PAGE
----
With the ten-year anniversary of the attacks on the World Trade Center and the Pentagon only days away, a debate still rages over whether Britain and America are now more secure now than on September 10th 2001. Critics complain that the wars in Afghanistan and Iraq, and the overarching idea of the “Global War On Terror”, were counterproductive, doing “more damage to ourselves than did the two-bit criminals who baited us” and “left the US weaker, more divided and broke”. This raises the question of what would have happened had American foreign policy continued along pre-9/11 lines.
The first and most obvious difference would have been in relation to Afghanistan. Even during the summer of 2001 attempts were still being made to induce the Taliban to relinquish Bin Laden through diplomacy. However, these efforts were, in the words of a memo in July 201, “fruitless”, a fact demonstrated by Taliban rejections of the thirty American pre-9/11 requests for the terrorist leader, and Mullah Omar’s refusal to hand over the terrorist leader after the September 11 attacks. One plausible scenario suggested by analysts was that Al Qaeda’s expanding power would eventually “consume the host and replace it”, allowing the terrorist organisation complete control over Afghanistan’s resources.
Just as a failure to remove the Taliban would have increased the threat from Al Qaeda in Afghanistan, Saddam’s continued existence would have allowed the Iraq dictator to increase instability in the Middle East. Although the failure to find fresh Weapons of Mass Destruction in Iraq generated intense controversy, recent revelations show that chemical weapons, albeit of uncertain provenance, were in fact discovered by Coalition forces. Even the Iraq Survey Group conceded that, given time, the Iraqi dictator would have eventually acquired them, stating that “Saddam wanted to recreate Iraq’s WMD capability…after sanctions were removed and Iraq’s economy stabilized… [a goal that] was within striking distance”.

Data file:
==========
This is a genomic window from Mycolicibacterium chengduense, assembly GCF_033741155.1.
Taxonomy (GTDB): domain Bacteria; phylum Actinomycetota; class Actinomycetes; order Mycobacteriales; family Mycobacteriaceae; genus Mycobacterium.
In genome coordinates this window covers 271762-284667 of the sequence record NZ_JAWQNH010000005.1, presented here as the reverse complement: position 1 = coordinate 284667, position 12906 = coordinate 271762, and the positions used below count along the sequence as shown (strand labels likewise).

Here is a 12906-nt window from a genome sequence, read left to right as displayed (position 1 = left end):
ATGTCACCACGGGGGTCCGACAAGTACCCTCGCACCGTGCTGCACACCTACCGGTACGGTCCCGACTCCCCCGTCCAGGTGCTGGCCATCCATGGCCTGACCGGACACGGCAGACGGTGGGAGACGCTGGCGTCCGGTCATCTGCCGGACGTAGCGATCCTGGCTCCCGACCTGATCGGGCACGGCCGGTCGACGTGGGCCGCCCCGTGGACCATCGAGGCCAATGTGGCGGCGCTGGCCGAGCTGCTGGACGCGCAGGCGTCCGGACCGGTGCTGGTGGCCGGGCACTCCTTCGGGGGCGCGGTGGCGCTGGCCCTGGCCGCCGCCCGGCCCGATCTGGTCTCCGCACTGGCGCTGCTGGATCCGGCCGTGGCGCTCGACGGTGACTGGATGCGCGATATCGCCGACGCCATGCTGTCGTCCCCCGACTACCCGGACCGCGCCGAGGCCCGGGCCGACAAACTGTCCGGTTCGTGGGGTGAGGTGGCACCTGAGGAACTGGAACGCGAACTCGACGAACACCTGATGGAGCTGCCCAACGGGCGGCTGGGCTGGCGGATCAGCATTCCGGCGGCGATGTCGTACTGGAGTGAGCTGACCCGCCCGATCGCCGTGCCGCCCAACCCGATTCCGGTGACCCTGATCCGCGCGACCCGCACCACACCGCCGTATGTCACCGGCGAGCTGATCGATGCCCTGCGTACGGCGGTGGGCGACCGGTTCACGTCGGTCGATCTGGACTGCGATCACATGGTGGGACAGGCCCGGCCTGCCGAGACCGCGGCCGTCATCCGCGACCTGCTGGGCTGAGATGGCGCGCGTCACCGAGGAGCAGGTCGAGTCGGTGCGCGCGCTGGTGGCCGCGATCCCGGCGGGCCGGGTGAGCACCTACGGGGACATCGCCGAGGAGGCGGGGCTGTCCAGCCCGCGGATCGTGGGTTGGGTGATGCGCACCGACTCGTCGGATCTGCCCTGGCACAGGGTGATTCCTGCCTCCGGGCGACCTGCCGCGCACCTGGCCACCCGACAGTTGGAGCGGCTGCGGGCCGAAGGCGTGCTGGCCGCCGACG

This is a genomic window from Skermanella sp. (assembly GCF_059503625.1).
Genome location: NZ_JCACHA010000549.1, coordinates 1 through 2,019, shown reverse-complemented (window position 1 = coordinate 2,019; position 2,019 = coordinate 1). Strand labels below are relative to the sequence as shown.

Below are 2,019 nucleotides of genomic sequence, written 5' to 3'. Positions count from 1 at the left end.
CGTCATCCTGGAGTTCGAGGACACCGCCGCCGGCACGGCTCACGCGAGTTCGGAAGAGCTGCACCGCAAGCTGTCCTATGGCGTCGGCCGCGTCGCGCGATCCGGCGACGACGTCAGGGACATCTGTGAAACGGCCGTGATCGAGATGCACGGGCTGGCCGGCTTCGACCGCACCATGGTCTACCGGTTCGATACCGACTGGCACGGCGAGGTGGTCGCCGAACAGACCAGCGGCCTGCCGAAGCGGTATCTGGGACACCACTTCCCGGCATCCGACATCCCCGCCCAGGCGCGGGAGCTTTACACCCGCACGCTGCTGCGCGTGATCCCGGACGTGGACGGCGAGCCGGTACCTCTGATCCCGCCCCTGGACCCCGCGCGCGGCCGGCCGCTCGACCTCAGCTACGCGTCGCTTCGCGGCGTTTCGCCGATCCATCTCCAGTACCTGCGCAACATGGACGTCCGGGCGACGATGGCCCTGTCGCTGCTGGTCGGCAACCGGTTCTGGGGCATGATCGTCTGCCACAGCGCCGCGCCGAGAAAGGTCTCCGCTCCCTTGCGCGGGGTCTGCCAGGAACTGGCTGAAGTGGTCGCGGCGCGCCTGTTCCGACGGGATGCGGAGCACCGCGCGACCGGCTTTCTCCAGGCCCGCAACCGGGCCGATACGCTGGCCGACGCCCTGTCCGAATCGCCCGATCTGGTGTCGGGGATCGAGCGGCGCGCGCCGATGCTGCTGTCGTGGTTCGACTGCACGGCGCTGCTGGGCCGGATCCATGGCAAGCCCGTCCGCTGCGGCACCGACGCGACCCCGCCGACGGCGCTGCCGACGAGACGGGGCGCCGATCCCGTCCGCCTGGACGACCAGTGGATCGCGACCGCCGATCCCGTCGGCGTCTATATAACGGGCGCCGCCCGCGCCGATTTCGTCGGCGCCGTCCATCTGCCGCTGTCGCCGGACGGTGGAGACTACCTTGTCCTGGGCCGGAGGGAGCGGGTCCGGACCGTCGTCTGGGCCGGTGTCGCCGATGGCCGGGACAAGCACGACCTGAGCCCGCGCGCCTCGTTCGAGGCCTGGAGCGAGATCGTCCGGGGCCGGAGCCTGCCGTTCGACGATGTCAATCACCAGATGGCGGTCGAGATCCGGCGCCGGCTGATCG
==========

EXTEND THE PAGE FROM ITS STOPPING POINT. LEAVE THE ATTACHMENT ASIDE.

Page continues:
A failure to intervene would have also have meant that the boost to non-proliferation efforts that occurred in the wake of Operation Iraqi Freedom would not have occurred. Instead of various countries abandoning their programmes, a nuclear arms race may have developed – which sadly seems to be taking place in response to Iran. Not only would this have created a risk of open nuclear conflict, or technology falling into the hands of terrorist groups, it would have made it harder to deal with the conventional actions proxies of the various regimes.
Therefore it seems that, as well as providing substantial humanitarian benefits, regime change in Iraq and Afghanistan have reduced the risk of terrorism and helped counter-proliferation efforts. While significant threats still remain, opponents of the interventions need to explain how keeping Saddam and Mullah Omar in power would have been an improvement.
Dr. Mathew Partridge is a freelance journalist and economist whose work has appeared in the The Guardian, Times Higher Education, and New Statesmen. Dr. Partridge holds a PhD in economic history and a master’s degree in economic history from London School of Economics and Political Science. He has worked as an economist for Lombard Street Research and a policy advisor for the Department of Business Innovation and Skills.